2020 NBA Draft Profile: Tre Jones

06/04/2020 at 12:06pm

Tre Jones
6’53 |  PG  |  20.3  |  Duke  |  SO

18 0.89 56th 48% 15% 14%

Tre Jones is a gifted defensive point guard who made considerable strides on the offensive end as the leader of a young Duke team in his sophomore season.   The younger brother of Tyus Jones who was selected 24th overall in the 2015 NBA Draft, he emerged as a prospect early in his career averaging 4.6 points 6.2 rebounds, 3.6 assists, and 3.7 steals per game at the 2015 FIBA U16 Americas Championship.  Making appearances at the McDonald’s All-American Game, Jordan Brand Classic, and Nike Hoop Summit following his senior year at Apple Valley High School (MN), Jones was widely regarded as one of the top-12 prospects in the high school class of 2018.  Joining 2019 lottery picks Zion Williamson, RJ Barrett, and Cam Reddish at Duke, Jones played a complementary role in his first season under Head Coach Mike Krzyzewski, but impacted winning with his play defensively to earn a spot on the ACC All-Defensive Team.  Returning to Durham for his sophomore year, he slid into a more substantial offensive role averaging 16.2 points, 4.2 rebounds, and 6.4 assists per game to earn ACC Player of the Year honors.

25.4 16.2 4.2 6.4 42% 36% 77% 1.8 0.3 2.7 1.8

  • Standing 6’3 with a solid 190-pound frame and a 6’4 wingspan, Jones has solid size for a point guard to go along with good quickness.

  • A competitive, unselfish player, Jones had to take on significant scoring responsibilities this season after ranking among the more efficient passers in the country last season.  Proving to be a willing distributor keeping the ball moving in impressive fashion and setting the table for others, he had some ups and downs looking for his own offense in his first season carrying a significant scoring burden.  Scoring opportunistically in the open floor but often leaning heavily on his midrange game when creating off the dribble, Jones did not shy away from a leadership role as a sophomore and came through in several key moments.

  • Bringing energy and instincts to the defensive end, Jones is a pesky on ball defender who showed the ability to really muck things up for opposing offenses for stretches.  Covering a lot of ground, chipping in on the glass, and making some hustle plays, he is not the biggest guard, but was one of the best defenders in college basketball each of the last two seasons.

Shot Chart

PlayType Analysis

  • Serving as Duke’s primary perimeter option and shot creator, Jones’s role as a sophomore looked little like the one he filled as a freshman.  Creating extensively for himself and others, he continued to make sound decisions as a distributor, but his scoring ability was tested in a major way.

  • Doing much of his best work in transition, Jones always looks to hit ahead when possible and scored a solid 1.02 points per transition possession [93rd percentile].  He seldom turned the ball over looking to push tempo and actually finished well inside, but nearly half of his shots in the open court came away from the rim.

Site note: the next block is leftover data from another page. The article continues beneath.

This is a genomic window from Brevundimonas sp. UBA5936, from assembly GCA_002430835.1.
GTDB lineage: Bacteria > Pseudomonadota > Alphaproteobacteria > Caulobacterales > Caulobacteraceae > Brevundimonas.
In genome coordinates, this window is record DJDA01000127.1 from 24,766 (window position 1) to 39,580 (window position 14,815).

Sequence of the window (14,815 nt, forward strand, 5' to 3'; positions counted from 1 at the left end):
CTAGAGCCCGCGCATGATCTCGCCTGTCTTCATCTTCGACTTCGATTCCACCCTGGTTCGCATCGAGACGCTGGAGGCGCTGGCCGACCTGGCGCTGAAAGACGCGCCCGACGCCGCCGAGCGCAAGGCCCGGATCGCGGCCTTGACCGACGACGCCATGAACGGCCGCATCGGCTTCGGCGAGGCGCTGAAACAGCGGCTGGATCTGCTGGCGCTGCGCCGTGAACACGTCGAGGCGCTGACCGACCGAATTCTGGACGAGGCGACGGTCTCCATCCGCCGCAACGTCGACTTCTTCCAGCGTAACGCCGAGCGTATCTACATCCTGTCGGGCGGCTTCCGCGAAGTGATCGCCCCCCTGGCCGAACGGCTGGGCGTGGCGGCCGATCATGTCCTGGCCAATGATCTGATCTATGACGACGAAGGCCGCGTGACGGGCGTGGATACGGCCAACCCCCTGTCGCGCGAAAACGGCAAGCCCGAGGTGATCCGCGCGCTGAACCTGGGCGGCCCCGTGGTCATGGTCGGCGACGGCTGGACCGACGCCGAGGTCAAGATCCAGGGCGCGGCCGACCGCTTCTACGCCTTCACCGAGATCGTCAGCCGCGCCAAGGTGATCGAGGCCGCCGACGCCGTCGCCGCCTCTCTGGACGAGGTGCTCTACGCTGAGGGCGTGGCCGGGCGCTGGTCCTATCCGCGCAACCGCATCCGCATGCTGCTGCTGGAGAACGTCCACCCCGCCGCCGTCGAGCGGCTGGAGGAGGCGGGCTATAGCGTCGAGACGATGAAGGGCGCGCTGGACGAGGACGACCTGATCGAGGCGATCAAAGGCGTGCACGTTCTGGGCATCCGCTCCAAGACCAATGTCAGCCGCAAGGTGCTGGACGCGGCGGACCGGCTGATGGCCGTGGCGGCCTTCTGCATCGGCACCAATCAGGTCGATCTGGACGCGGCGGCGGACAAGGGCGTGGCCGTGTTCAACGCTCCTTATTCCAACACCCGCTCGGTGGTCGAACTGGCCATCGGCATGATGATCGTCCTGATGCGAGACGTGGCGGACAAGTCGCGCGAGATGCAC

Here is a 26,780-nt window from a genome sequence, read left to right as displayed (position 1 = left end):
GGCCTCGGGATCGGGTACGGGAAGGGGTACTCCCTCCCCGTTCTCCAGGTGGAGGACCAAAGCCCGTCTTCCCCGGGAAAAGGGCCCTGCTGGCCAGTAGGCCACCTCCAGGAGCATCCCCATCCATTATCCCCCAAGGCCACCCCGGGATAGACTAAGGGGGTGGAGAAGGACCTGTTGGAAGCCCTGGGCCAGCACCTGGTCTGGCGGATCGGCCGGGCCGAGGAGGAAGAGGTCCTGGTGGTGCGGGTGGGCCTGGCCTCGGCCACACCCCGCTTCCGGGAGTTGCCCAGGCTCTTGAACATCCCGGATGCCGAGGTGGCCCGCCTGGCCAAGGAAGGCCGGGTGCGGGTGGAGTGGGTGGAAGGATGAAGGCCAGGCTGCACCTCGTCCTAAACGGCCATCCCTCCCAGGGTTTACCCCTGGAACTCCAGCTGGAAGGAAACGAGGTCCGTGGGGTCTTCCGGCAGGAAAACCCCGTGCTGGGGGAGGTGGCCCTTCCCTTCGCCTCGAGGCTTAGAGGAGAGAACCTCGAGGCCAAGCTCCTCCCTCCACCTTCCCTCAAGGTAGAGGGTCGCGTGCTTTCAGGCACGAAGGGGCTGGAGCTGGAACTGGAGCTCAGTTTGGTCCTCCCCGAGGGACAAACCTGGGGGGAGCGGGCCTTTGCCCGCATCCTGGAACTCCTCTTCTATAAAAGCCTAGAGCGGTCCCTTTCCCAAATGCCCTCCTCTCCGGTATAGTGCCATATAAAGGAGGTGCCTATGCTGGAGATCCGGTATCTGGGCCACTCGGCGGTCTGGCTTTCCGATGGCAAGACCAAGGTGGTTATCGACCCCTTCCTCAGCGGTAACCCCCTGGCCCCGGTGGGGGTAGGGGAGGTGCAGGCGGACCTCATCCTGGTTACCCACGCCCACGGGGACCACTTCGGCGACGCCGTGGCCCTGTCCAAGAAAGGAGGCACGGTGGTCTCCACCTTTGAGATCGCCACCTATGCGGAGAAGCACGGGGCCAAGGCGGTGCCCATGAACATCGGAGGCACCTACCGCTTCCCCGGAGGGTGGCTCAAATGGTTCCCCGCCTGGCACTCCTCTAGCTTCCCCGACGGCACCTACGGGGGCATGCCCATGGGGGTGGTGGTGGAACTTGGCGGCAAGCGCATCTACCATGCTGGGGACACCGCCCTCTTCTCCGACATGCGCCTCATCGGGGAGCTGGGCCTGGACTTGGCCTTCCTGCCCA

• In the half court, Jones played primarily on the ball with almost half of his possessions coming on ball screens or isos.    With over half of his shot attempts coming on floaters or midrange jump shots, he made an effort to take what opposing defenses gave him as the Blue Devils’ only especially prolific shot creator away from the rim.  Scoring 0.83 points per floater [66th percentile], Jones showed some craftiness, and averaged 0.76 points per dribble jump shot in the half court [50th percentile] as his form is sound even if he is still working to expand his range.

  • Though only 18% of his shots in the half court came on spot up jump shots, he scored an encouraging 1.18 points per catch and shoot jumper [82nd percentile].

  • Able to focus on facilitating as a freshman more than he could as a sophomore, Jones nonetheless passed the ball with great efficiency in both of his collegiate seasons.  He was not especially explosive as a slasher or prolific creating out of the pick and roll, but made the smart play consistently, took care of the ball, fed the post well, and occasionally threaded the needle in transition.

Pick & Roll Transition
28% 0.72 48th 24% 1.02 55th

Spot Up Isolation
16% 1.12 89th 11% 0.91 75th

  • Ranked 1st in the ACC in transition scoring (4.3 ppg)
  • Ranked 4th in the ACC in isolation scoring (1.8 ppg)
  • Ranked 5th in the ACC in points created by passes out of the pick and roll (6.0 ppg)

Defensive Analysis

  • A disruptive defender who will pick up the length of the court and find ways to be pesky on and off the ball, Jones shined at the college level. He is not particularly long but has tremendous instincts and a good motor.  Allowing 0.66 points per Isolation possession [64th percentile], he often forced opposing scorers to defer altogether.

  • Active on the glass and doing a lot of little things, Jones has room to get stronger to help him hold his own at the next level.